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November 13, 1987 - Image 30

Resource type:
Text
Publication:
The Detroit Jewish News, 1987-11-13

Disclaimer: Computer generated plain text may have errors. Read more about this.

I LOCAL NEWS

RECORDING STUDIOS

INVITES YOU TO SING
AT YOUR NEXT PARTY

CALL FOR DETAILS

851-9099

• Visit Our Studios
at Tally Hall
• Gift certificates

2640 0 W. 12 MILE RD.
SOUTHFIELD, MI 48034

• (313) 3 5 5 - 3 37 7 •

(all recordings in full compliance
with Federal copyright laws)

HUMAN RIGHTS PLE

or Soviet I

Speaker:
Daniel C.P. Grossman

Human Rights Officer
U.S. Department of State
Office of Soviet Union Affairs

• Known as a great friend and advocate on behalf of refusenacs when he served as political-economic officer in the
Consulate General in Leningrad with responsibility for reporting on human rights developments

• Reviews Soviet adherence to international agreements that guarantee basic rights, such as the freedom of religion,
speech, and movement to all people

• Studied at Leningrad State University

• Directed national, grass roots educational campaign about the Soviet Union, sponsored by Ground Zero, a non-
partisan nuclear war education project

2:00 P.M. Sunday, December 13, 1987
Congregation Shaarey Zedek
27375 Bell Road at Eleven Mile Road
Southfield, Michigan

Convened by the Michigan Region of Women's American Olrf and the Soviet Jewry Committee
of the Jewish Community Council

NO ADMISSION CHARGE

CO-SPONSORS: American Women for Bar-Ilan University, Anti-Defamation League of B'nai B'rith, B'nai B'rith Metropolitan
Detroit Council, B'nai B'rith Women's Council of Metropolitan Detroit, Congregation B'nai David, Ecumenical Institute
forJewish/Christian Studies, Friends of the SovietJewry Education and Information Centel; Greater Detroit Interfaith Round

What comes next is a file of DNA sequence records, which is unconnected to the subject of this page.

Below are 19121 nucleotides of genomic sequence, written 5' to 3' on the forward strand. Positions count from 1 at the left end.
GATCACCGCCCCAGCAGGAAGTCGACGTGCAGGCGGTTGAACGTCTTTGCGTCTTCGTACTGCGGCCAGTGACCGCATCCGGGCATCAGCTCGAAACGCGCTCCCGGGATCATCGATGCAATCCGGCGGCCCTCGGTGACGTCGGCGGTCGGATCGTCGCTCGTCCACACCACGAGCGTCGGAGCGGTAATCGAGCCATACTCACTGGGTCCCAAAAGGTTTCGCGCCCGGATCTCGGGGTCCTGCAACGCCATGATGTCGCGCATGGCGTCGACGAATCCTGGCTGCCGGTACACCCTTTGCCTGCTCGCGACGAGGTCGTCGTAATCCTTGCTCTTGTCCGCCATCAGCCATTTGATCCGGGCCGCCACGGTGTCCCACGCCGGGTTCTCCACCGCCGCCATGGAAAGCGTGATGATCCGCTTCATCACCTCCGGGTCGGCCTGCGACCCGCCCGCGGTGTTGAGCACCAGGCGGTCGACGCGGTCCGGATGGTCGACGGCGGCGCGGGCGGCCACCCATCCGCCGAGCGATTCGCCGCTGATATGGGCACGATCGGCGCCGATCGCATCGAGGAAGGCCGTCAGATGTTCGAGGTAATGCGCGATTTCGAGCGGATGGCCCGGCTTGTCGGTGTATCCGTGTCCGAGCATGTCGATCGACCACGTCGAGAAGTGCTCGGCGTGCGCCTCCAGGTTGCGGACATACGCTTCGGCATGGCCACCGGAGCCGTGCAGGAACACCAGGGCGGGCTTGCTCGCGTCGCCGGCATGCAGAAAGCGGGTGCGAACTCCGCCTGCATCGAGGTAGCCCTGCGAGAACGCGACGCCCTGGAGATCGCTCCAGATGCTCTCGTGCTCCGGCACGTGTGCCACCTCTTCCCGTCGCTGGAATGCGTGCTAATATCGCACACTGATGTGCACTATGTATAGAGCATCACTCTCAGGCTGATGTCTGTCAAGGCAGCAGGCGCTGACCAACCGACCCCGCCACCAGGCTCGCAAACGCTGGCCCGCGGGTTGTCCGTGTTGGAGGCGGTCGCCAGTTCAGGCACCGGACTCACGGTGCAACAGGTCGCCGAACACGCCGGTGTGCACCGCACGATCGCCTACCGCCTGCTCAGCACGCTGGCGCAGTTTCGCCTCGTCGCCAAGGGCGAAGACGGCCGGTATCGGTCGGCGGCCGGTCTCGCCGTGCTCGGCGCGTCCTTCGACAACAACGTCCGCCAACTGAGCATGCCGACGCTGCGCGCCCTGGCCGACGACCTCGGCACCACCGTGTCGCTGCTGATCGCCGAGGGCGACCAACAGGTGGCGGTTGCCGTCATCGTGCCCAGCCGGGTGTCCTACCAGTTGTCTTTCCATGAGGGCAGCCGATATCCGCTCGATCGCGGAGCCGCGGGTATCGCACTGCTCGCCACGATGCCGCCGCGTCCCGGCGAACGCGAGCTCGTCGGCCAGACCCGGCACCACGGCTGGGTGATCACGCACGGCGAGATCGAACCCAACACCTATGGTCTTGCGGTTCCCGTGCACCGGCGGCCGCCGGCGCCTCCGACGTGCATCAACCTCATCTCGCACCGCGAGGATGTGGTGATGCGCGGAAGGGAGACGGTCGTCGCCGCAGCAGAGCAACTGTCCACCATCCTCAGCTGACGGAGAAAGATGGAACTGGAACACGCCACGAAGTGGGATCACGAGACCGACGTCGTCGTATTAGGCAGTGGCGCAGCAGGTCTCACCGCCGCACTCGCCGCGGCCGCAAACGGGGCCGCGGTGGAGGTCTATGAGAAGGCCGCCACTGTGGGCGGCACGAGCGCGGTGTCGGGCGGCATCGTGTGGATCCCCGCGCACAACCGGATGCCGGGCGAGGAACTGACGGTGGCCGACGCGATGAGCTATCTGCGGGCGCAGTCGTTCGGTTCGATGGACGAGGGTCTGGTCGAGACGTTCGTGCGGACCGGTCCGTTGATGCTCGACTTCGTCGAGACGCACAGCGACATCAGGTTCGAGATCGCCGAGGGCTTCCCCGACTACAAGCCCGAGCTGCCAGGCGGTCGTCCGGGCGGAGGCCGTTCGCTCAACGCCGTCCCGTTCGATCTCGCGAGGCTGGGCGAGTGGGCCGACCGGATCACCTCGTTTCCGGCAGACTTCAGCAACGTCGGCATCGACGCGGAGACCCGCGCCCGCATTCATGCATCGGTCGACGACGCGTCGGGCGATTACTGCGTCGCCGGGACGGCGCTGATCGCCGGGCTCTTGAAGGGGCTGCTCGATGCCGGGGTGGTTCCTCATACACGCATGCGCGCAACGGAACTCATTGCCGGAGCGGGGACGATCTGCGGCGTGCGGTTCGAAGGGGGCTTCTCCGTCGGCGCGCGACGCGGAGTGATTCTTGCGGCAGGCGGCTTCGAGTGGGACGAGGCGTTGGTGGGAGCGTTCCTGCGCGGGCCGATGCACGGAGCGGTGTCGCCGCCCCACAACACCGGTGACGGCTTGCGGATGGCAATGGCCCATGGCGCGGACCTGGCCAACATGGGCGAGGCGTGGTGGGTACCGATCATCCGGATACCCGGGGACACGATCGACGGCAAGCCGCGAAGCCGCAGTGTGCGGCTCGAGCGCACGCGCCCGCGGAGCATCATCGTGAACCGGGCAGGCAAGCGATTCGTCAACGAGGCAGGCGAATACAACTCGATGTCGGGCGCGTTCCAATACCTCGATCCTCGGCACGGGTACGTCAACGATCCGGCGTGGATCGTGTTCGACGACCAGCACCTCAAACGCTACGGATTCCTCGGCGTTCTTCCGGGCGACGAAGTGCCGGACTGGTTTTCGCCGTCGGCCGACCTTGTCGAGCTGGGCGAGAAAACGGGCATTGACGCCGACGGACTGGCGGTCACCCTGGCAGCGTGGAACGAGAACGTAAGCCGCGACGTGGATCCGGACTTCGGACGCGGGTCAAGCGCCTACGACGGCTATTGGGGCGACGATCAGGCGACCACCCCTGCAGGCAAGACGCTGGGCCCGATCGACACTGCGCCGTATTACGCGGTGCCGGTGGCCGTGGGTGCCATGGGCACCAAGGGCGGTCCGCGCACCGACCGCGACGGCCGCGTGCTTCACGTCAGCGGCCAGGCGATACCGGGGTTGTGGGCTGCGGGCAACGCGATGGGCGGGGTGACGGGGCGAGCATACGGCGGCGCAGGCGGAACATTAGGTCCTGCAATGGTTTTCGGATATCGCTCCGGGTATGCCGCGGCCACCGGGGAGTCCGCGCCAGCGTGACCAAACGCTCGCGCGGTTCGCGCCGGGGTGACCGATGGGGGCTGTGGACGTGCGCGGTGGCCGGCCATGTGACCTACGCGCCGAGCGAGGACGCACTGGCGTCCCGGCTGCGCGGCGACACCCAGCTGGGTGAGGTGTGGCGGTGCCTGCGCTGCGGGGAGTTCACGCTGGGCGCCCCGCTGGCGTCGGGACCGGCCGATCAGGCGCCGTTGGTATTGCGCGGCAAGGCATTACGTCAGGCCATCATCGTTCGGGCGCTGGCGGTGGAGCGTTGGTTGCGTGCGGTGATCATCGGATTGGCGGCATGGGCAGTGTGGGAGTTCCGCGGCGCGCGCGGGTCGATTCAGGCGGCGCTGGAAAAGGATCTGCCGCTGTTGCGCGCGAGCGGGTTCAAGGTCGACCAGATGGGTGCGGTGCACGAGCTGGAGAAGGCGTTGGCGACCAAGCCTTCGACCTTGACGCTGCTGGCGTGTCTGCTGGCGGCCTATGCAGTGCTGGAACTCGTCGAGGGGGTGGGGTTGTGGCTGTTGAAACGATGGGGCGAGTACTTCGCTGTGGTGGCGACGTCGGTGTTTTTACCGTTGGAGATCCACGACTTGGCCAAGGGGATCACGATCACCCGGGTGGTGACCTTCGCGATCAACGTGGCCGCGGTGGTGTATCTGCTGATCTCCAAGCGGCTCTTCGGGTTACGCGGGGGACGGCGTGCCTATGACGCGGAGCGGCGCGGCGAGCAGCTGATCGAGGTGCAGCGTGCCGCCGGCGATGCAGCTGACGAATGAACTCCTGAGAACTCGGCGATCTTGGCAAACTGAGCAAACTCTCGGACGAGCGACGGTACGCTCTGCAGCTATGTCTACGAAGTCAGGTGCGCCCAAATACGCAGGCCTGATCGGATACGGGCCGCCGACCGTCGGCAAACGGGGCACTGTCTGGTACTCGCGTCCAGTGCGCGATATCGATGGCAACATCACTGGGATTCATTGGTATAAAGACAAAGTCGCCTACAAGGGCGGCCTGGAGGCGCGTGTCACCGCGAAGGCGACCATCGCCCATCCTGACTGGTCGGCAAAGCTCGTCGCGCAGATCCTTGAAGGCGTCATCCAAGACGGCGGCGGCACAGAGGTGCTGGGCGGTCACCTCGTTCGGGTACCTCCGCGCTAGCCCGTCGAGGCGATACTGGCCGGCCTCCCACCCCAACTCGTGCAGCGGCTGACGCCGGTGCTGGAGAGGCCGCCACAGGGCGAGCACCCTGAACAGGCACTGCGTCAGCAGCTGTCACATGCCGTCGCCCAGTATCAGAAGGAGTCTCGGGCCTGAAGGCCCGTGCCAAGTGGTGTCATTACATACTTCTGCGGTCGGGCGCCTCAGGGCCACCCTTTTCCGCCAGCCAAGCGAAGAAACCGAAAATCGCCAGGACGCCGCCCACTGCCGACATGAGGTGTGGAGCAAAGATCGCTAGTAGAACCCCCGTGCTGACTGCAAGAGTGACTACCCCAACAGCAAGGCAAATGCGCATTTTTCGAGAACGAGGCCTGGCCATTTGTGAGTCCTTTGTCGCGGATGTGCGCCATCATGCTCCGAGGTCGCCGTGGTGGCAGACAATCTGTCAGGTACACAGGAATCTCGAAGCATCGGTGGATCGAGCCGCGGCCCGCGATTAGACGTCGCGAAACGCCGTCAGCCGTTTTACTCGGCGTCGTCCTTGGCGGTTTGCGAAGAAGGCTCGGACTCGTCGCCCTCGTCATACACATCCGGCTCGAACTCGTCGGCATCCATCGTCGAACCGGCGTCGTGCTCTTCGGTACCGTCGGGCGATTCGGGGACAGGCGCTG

Table of the National Conference of Christians and Jews, Hadassah/Greater Detroit Chapter, Hillel Day School, Jewish Welfare
Federation Women's Division, Na'Amat USA/Greater Detroit Council, National Council of Jewish Women/Greater Detroit
Section, Primrose Benevolent Club of Detroit, Sisterhood of Adat Shalom Synagogue, Sisterhood of Congregation Beth
Abraham Hillel-Moses, Sisterhood of Congregation B'nai David, Sisterhood of Congregation B'nai Moshe, Sisterhood of
Congregation Shaarey Zedek, Temple Israel, United Hebrew Schools, Zionist Organization of America/Detroit District.

min coinnv

kirmt 1!) inM

Michigan Communities
Mobilize For Dec. 6

LILA ORBACH

Special to The Jewish News

A

s President Reagan
and General Secre-
tary Gorbachev busily
prepare for their upcoming
U.S. summit, other officials in
Washington and around the
country are busy organizing
the largest Jewish rally ever
held in Washington.
Titled "The Washington
Mobilization for Soviet
Jewry," the rally is scheduled
for Sunday, Dec. 6 — one day
before the two world leaders
are expected to sign a nuclear
missile reduction pact.
Preliminary estimates call for
a crowd of more than 100,000.
Officials say the message of
the rally is clear: Free Soviet
Jews.
In Detroit, the Jewish Com-
munity Council has nearly
filled a 344-seat aircraft and
is expected to charter a se-
cond plane in order to
facilitate the hundreds of